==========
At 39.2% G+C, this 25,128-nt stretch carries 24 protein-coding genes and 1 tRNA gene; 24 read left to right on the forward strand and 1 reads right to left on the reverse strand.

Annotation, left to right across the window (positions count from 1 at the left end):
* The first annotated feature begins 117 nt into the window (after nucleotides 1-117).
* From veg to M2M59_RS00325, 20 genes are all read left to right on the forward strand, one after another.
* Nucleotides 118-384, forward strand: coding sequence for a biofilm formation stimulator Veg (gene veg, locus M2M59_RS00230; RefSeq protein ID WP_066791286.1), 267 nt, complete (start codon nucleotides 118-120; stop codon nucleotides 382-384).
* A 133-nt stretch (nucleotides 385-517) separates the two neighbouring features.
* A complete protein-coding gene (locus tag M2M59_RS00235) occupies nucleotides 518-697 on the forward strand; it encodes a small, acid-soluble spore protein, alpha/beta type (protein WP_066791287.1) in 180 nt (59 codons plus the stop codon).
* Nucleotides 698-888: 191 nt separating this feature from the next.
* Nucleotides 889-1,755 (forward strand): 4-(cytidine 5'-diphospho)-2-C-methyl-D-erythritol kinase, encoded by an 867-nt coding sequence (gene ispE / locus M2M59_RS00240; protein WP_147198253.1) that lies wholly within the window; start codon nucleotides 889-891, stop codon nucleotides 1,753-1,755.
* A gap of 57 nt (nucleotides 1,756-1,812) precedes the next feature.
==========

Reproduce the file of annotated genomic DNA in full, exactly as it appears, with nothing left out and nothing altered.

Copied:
At 39.2% G+C, this 25,128-nt stretch carries 24 protein-coding genes and 1 tRNA gene; 24 read left to right on the forward strand and 1 reads right to left on the reverse strand.

Annotation, left to right across the window (positions count from 1 at the left end):
* The first annotated feature begins 117 nt into the window (after nucleotides 1-117).
* From veg to M2M59_RS00325, 20 genes are all read left to right on the forward strand, one after another.
* Nucleotides 118-384, forward strand: coding sequence for a biofilm formation stimulator Veg (gene veg, locus M2M59_RS00230; RefSeq protein ID WP_066791286.1), 267 nt, complete (start codon nucleotides 118-120; stop codon nucleotides 382-384).
* A 133-nt stretch (nucleotides 385-517) separates the two neighbouring features.
* A complete protein-coding gene (locus tag M2M59_RS00235) occupies nucleotides 518-697 on the forward strand; it encodes a small, acid-soluble spore protein, alpha/beta type (protein WP_066791287.1) in 180 nt (59 codons plus the stop codon).
* Nucleotides 698-888: 191 nt separating this feature from the next.
* Nucleotides 889-1,755 (forward strand): 4-(cytidine 5'-diphospho)-2-C-methyl-D-erythritol kinase, encoded by an 867-nt coding sequence (gene ispE / locus M2M59_RS00240; protein WP_147198253.1) that lies wholly within the window; start codon nucleotides 889-891, stop codon nucleotides 1,753-1,755.
* A gap of 57 nt (nucleotides 1,756-1,812) precedes the next feature.